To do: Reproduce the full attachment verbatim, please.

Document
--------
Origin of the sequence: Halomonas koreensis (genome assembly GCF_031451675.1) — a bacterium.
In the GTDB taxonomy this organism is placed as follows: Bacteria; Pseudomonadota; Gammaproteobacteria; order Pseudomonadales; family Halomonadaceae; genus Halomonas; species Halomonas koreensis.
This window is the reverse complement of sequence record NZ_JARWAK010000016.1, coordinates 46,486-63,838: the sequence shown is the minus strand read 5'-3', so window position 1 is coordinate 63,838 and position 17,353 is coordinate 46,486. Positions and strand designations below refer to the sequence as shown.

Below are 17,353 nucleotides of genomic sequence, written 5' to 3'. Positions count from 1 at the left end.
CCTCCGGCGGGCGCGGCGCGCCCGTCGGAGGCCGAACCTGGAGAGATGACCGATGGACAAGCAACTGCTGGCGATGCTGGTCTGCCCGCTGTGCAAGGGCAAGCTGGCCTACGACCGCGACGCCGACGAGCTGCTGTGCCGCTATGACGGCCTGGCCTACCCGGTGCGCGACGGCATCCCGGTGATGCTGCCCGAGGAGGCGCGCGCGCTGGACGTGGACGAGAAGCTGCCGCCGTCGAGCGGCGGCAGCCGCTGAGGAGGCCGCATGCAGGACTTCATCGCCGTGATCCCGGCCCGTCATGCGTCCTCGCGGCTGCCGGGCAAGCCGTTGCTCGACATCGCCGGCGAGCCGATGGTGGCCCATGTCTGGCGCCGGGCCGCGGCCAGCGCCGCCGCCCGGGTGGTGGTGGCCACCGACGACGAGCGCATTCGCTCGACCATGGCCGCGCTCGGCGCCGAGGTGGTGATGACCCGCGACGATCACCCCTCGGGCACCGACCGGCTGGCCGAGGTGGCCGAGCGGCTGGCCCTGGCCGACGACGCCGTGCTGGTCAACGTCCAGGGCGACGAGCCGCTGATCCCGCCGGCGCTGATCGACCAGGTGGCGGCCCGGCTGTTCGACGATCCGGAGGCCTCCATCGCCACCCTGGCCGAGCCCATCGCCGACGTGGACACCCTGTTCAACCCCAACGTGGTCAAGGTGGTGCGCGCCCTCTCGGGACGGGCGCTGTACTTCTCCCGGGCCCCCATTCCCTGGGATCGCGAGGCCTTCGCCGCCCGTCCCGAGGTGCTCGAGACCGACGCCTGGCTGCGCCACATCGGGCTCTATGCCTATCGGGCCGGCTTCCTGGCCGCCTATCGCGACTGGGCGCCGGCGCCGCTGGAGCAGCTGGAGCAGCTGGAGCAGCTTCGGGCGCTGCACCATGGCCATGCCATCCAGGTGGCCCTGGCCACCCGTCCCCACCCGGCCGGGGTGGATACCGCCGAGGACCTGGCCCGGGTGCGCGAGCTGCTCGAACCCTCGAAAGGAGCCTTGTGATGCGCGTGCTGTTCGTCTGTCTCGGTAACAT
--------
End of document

Origin of the sequence: Halomonas koreensis (genome assembly GCF_031451675.1) — a bacterium.
In the GTDB taxonomy this organism is placed as follows: Bacteria; Pseudomonadota; Gammaproteobacteria; order Pseudomonadales; family Halomonadaceae; genus Halomonas; species Halomonas koreensis.
This window is the reverse complement of sequence record NZ_JARWAK010000016.1, coordinates 46,486-63,838: the sequence shown is the minus strand read 5'-3', so window position 1 is coordinate 63,838 and position 17,353 is coordinate 46,486. Positions and strand designations below refer to the sequence as shown.

Below are 17,353 nucleotides of genomic sequence, written 5' to 3'. Positions count from 1 at the left end.
CCTCCGGCGGGCGCGGCGCGCCCGTCGGAGGCCGAACCTGGAGAGATGACCGATGGACAAGCAACTGCTGGCGATGCTGGTCTGCCCGCTGTGCAAGGGCAAGCTGGCCTACGACCGCGACGCCGACGAGCTGCTGTGCCGCTATGACGGCCTGGCCTACCCGGTGCGCGACGGCATCCCGGTGATGCTGCCCGAGGAGGCGCGCGCGCTGGACGTGGACGAGAAGCTGCCGCCGTCGAGCGGCGGCAGCCGCTGAGGAGGCCGCATGCAGGACTTCATCGCCGTGATCCCGGCCCGTCATGCGTCCTCGCGGCTGCCGGGCAAGCCGTTGCTCGACATCGCCGGCGAGCCGATGGTGGCCCATGTCTGGCGCCGGGCCGCGGCCAGCGCCGCCGCCCGGGTGGTGGTGGCCACCGACGACGAGCGCATTCGCTCGACCATGGCCGCGCTCGGCGCCGAGGTGGTGATGACCCGCGACGATCACCCCTCGGGCACCGACCGGCTGGCCGAGGTGGCCGAGCGGCTGGCCCTGGCCGACGACGCCGTGCTGGTCAACGTCCAGGGCGACGAGCCGCTGATCCCGCCGGCGCTGATCGACCAGGTGGCGGCCCGGCTGTTCGACGATCCGGAGGCCTCCATCGCCACCCTGGCCGAGCCCATCGCCGACGTGGACACCCTGTTCAACCCCAACGTGGTCAAGGTGGTGCGCGCCCTCTCGGGACGGGCGCTGTACTTCTCCCGGGCCCCCATTCCCTGGGATCGCGAGGCCTTCGCCGCCCGTCCCGAGGTGCTCGAGACCGACGCCTGGCTGCGCCACATCGGGCTCTATGCCTATCGGGCCGGCTTCCTGGCCGCCTATCGCGACTGGGCGCCGGCGCCGCTGGAGCAGCTGGAGCAGCTGGAGCAGCTTCGGGCGCTGCACCATGGCCATGCCATCCAGGTGGCCCTGGCCACCCGTCCCCACCCGGCCGGGGTGGATACCGCCGAGGACCTGGCCCGGGTGCGCGAGCTGCTCGAACCCTCGAAAGGAGCCTTGTGATGCGCGTGCTGTTCGTCTGTCTCGGTAACAT